Scotch vellum tape is probably the best of the vellum tapes I have tried. It works well on dark vellums or patterned pieces, but still I find that it is not always invisible under clear vellum. (For clear vellum, you are honestly better off using brads or something that you want to be seen!) For best results, I use the smallest piece that is going to adhere the vellum properly, and I advise that you ensure your hands are very clean, because I promise you that fingerprints and stray pet hairs are going to show up if you're not careful! It also helps to follow the instructions closely - i.e. first adhere tape to the card-stock and then the vellum.
Glue dots are particularly useful for adhering small items like tiny bows, metal charms, buttons, ribbon, wiggle eyes, etc. You can also stretch them out or roll them up and use them on thinner fibres, although this is a bit trickier. Pop-up glue dots are a lot of fun and add an easy (non-bulky) 3-dimensional effect to your page. You can put them under cardstock letters, a punchie, or a photo (best if it is a small photo) and it will look as though it is literally "jumping" from the page. I have yet to try them, but the new "glue lines" look as though they will be great for, say, making words out of fibres and other things that were previously so hard to attach that I never even tried…
This verrrry sticky double-sided tape comes available in different sizes and works especially well for adhering those teeny scraps that add glitz to your layouts but are horrible to attach any other way - here I am talking about tiny beads or sprinkle glitter, or even sand! I made a beautiful bead border around a 10 x 8 print in under a minute using this stuff and everything still seems to be adhered 12 months later with no problems. The ads suggest that you use it for everything - buttons, letters, paper, the works, but I find it is a bit expensive for such lavish use. The other drawback it that it sticks really well, so be very careful when you are positioning it to get it right the first time.
I have to admit here that I am not yet a xyron owner, so this part of the review is based on things I have read. The little Xyron can be used to make permanent or repositionable stickers up to 1.5" wide (and it also works well with vellum). They are quite popular with Quickcutz and Sizzix owners, who suggest applying the adhesive first and then cutting the letters or shapes out later, to avoid sticky stuff in the middle of your O's, for example. The main limitation with the small one is the size limitation, but it is ideal for punch art, cardstock lettering, and flat fibres such as ribbons. Bigger xyrons are apparently awesome for other tricky items like skeleton leaves and vellum. You can even get a magnet cartridge to easily turn your favorite pix into fridge decorations!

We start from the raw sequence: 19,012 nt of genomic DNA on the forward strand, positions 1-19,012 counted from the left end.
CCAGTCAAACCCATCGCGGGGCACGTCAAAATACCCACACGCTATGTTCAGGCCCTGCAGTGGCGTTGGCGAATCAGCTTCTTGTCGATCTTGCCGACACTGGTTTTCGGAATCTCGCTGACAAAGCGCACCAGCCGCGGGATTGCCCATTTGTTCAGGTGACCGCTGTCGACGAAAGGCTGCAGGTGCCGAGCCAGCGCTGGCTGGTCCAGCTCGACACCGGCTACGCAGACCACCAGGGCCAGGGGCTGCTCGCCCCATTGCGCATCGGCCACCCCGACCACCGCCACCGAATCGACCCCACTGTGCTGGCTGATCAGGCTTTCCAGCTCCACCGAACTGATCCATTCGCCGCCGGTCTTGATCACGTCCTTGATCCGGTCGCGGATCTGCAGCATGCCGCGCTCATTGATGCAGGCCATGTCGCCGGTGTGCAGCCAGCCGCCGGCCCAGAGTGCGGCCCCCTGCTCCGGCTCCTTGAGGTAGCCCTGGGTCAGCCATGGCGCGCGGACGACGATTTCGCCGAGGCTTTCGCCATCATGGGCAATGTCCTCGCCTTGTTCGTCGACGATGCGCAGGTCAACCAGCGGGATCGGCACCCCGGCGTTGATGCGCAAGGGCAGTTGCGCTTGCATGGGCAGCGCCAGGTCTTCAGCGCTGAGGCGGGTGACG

Un-Du & Gunk and Goo remover
Once it's on, how do you get it off? Well, Un-du works on adhesives by temporarily removing the tackiness of the adhesive. This allows you, for example, to remove and replace a sticker without having to reapply an adhesive. (Very good for salvaging older layouts suffering from "sticker sneeze", when you may wish to relocate them to the bin!) You can also use it to dislodge photos that have bonded to those old magnetic albums that house so many of our "heritage" photos (do photos from the 80s count as heritage these days???)
And, as suggested by Rhea in one of her earlier newsletters, you can even use it to remove sticky labels, price tags and the like, from just about anything.
I haven't tried the gunk and goo remover sheets yet, but they look like they will be great for removing adhesive from tricky spots like scissor blades (and any of you who have ventured into using unmounted stamps will know what a blessing this will be).
There are still plenty of things that can be used to adhere stuff to a page that I haven't covered here - you can also use clear plastic pockets (to hold a snip of hair, say), or you can attach things with brads, nailheads, eyelets, and for some very difficult items like wire, nothing beats a small stitch for stability. But I am getting writer's fatigue now - this list turned out longer than anticipated! - And a deeper analysis of such things may have to wait until next time.